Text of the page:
Wednesday, February 12, 2014


Corporate addicts look for the biggest fix.

Why corporate welfare doesn’t boost employment
Politicians love giving money to companies to create jobs, but the benefits are fleeting, at best

... Desperate to create new jobs at any cost, governments across North America have been offering an array of subsidies, tax breaks, and even free land and buildings, to companies willing to invest—even companies that are already posting record profits. The competition has only become more cutthroat since the global financial crisis put job creation and economic growth top of mind among voters. Yet research suggests the benefits of corporate welfare are, at best, fleeting and rarely successful in attracting high-skilled, high-paying jobs. Politicians may score points with voters when they cut the ribbon on a new plant, but many economists argue such incentives only serve to destroy competition, distort labour markets and inflict long-term damage on the economy. ...

Governments have become so aggressive in pursuit of jobs that subsidies often amount to hundreds of thousands of dollars per worker. The Chicago think tank Good Jobs First estimates that state and local governments shell out $70 billion a year in subsidies, including the record-breaking $8.7 billion in tax breaks Washington state offered Boeing last fall to keep production of its 777x jets in the state—a bidding war so fierce that competitor Missouri promised to rebuild a highway and expropriate a golf course if the company agreed to move. ...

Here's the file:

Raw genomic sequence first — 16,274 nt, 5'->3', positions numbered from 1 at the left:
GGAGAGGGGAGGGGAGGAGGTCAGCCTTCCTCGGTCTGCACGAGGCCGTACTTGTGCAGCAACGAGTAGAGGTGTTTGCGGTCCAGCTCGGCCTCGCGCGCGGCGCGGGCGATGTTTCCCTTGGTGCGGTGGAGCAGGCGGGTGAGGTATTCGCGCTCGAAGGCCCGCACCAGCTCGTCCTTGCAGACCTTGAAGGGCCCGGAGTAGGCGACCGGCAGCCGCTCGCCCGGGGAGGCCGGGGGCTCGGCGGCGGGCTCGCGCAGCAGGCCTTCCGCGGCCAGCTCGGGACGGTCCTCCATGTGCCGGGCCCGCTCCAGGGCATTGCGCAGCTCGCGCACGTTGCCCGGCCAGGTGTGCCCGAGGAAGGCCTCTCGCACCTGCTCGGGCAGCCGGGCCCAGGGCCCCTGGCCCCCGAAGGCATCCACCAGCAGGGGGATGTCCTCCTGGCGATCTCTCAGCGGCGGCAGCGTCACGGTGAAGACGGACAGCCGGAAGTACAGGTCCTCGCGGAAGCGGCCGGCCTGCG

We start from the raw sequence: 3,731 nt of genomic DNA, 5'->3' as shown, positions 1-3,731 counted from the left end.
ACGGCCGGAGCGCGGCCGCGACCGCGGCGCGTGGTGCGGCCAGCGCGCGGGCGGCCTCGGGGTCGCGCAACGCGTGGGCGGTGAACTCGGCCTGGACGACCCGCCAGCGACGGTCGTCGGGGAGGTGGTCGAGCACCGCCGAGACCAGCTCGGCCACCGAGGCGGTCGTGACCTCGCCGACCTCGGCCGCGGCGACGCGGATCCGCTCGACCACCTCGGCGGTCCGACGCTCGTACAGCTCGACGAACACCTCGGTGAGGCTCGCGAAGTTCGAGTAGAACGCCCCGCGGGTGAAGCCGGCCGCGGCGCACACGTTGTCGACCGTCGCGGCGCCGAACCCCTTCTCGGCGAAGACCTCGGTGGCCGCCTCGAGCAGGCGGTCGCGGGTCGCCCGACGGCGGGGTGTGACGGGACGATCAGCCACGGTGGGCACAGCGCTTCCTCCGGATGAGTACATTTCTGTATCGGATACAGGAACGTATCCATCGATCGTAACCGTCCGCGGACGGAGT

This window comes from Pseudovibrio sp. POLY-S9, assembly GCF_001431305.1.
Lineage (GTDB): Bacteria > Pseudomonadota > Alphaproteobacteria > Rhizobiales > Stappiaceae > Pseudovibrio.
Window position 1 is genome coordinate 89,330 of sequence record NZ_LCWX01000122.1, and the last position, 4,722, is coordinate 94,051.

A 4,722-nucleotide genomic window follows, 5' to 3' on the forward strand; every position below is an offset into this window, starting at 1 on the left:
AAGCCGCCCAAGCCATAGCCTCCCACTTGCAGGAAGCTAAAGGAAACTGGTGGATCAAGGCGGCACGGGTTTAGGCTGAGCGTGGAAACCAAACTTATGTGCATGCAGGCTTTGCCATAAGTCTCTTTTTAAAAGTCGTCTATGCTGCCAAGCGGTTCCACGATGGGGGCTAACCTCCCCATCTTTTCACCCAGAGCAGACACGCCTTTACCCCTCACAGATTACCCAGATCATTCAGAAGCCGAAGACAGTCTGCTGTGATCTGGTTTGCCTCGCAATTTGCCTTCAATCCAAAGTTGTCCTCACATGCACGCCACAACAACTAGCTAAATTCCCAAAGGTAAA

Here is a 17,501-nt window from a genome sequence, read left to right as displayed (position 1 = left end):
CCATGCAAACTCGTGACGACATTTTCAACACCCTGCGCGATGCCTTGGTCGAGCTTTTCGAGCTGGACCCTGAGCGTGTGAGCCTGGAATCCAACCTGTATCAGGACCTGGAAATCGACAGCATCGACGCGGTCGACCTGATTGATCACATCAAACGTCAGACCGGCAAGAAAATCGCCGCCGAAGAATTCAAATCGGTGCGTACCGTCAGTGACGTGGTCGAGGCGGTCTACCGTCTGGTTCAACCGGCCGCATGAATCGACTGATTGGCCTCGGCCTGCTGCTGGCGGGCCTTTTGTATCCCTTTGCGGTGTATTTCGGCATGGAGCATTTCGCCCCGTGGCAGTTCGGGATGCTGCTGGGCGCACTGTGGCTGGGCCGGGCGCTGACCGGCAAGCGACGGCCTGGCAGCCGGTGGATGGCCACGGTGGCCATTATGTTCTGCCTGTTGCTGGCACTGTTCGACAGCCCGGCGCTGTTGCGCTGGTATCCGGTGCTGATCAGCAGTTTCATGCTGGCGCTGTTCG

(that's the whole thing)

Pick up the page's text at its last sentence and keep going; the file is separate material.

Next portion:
Today, some U.S. states offer more than what companies themselves are willing to put in. That has put pressure on Canadian provinces to up the ante, even though provinces typically shoulder more burden for the cost of health care and social programs than their American counterparts. It has led to a string of high-profile job losses in Canada, as U.S. companies have closed doors there in search of more generous offers back home. ...

In the 21st century, the really BIG welfare queens are huge corporations. They remind me of banana republics in the 1960s that used to threaten the U.S. government with "You give us more foreign id right now ... or we go COMMUNIST!"

Nothing has really changed, except it's multi-nationals now doing the threatening. They're a lot like banana republics, except their GDP is much bigger.


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